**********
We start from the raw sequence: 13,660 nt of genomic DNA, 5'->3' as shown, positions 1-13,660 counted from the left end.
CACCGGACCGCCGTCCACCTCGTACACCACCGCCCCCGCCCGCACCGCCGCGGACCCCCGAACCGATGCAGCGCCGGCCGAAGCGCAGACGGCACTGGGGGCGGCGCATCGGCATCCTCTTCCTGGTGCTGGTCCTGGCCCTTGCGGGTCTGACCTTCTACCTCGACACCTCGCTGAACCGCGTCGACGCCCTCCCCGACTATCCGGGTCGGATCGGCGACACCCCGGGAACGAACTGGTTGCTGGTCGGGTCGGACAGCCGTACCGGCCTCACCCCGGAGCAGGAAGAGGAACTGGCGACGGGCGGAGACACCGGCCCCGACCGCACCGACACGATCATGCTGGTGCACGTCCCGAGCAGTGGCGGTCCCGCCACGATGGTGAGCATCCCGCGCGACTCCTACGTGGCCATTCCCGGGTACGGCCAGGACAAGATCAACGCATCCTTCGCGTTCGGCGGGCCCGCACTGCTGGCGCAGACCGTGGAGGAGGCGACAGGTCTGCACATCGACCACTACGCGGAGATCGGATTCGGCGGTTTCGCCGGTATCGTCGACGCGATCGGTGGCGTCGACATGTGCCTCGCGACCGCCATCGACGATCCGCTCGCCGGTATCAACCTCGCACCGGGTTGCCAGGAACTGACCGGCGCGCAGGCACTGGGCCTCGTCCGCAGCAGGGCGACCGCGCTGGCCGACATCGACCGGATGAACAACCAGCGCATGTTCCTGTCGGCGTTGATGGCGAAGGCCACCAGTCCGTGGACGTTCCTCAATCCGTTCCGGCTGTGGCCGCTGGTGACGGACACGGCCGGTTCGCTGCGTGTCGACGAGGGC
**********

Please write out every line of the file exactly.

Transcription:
We start from the raw sequence: 13,660 nt of genomic DNA, 5'->3' as shown, positions 1-13,660 counted from the left end.
CACCGGACCGCCGTCCACCTCGTACACCACCGCCCCCGCCCGCACCGCCGCGGACCCCCGAACCGATGCAGCGCCGGCCGAAGCGCAGACGGCACTGGGGGCGGCGCATCGGCATCCTCTTCCTGGTGCTGGTCCTGGCCCTTGCGGGTCTGACCTTCTACCTCGACACCTCGCTGAACCGCGTCGACGCCCTCCCCGACTATCCGGGTCGGATCGGCGACACCCCGGGAACGAACTGGTTGCTGGTCGGGTCGGACAGCCGTACCGGCCTCACCCCGGAGCAGGAAGAGGAACTGGCGACGGGCGGAGACACCGGCCCCGACCGCACCGACACGATCATGCTGGTGCACGTCCCGAGCAGTGGCGGTCCCGCCACGATGGTGAGCATCCCGCGCGACTCCTACGTGGCCATTCCCGGGTACGGCCAGGACAAGATCAACGCATCCTTCGCGTTCGGCGGGCCCGCACTGCTGGCGCAGACCGTGGAGGAGGCGACAGGTCTGCACATCGACCACTACGCGGAGATCGGATTCGGCGGTTTCGCCGGTATCGTCGACGCGATCGGTGGCGTCGACATGTGCCTCGCGACCGCCATCGACGATCCGCTCGCCGGTATCAACCTCGCACCGGGTTGCCAGGAACTGACCGGCGCGCAGGCACTGGGCCTCGTCCGCAGCAGGGCGACCGCGCTGGCCGACATCGACCGGATGAACAACCAGCGCATGTTCCTGTCGGCGTTGATGGCGAAGGCCACCAGTCCGTGGACGTTCCTCAATCCGTTCCGGCTGTGGCCGCTGGTGACGGACACGGCCGGTTCGCTGCGTGTCGACGAGGGC